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[Susan notes: Three cheers. No, three hundred cheers! We MUST force corporate-politicos to address issues of poverty instead of tinkering with testing. Or the funding of testing.]

Published in Education Week

To the editor

It was gratifying to read William A. Proefriedt’s Commentary "Outsider

in the Locker Room" (Dec. 6, 2006) after so many years of suppression

of the opinions, views, and, indeed, even the research findings of all

those educators who attempt to discuss socioeconomic-status factors in

student achievement, only to be ruthlessly shouted down.

Teachers who are willing to speak of these issues are told in a variety

of ways that they are not confident in the abilities of students who

have historically done poorly in school, or have left without

graduating. Worse, it might be implied that these teachers are racists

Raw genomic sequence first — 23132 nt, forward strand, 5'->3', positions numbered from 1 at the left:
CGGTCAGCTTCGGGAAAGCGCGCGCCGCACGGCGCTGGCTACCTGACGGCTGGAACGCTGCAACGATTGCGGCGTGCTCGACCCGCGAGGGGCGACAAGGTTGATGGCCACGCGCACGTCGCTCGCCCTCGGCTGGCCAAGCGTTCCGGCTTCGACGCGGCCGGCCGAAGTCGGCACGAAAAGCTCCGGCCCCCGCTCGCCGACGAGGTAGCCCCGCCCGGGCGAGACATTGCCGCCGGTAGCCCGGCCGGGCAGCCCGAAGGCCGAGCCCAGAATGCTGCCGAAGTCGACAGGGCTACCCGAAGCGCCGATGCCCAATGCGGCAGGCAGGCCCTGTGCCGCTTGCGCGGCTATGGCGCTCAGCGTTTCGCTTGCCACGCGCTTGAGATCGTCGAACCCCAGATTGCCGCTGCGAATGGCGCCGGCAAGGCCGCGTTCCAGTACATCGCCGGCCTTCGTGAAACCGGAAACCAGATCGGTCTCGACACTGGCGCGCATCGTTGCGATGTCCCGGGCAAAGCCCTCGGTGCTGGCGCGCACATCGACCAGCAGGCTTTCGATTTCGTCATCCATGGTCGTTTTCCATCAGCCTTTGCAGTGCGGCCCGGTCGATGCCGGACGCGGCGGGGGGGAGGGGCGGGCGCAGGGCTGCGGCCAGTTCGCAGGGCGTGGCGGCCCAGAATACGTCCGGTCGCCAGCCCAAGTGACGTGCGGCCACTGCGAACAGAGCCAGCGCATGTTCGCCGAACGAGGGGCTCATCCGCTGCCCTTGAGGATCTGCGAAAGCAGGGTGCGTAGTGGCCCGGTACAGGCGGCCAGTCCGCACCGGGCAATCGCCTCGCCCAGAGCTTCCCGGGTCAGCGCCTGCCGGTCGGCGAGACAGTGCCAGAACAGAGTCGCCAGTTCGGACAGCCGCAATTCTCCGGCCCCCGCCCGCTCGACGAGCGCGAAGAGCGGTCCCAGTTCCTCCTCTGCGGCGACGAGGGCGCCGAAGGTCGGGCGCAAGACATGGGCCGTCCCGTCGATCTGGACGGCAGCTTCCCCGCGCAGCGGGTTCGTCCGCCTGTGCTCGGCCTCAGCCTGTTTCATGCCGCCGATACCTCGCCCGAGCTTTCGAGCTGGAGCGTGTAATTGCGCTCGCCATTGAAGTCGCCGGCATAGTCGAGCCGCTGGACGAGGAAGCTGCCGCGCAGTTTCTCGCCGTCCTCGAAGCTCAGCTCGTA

who hold negative views about the children of ethnic minorities. All to

support the notion that simply upholding standards, planning lessons

“aligned” with standards, and measuring outcomes according to the

standards is enough. Mention children who lack sufficient food, sleep,

or a place to call home, who have no books or access to books, or

suffer the effects of poverty in other ways, and you may find yourself

accused of espousing a deficit view of them.

I concur with others who believe that the nation’s children would be

far better served by investment in initiatives to address poverty than

in more standards programs or standardized testing in schools.

Juliet Luther, Bilingual Educator/ESL Specialist

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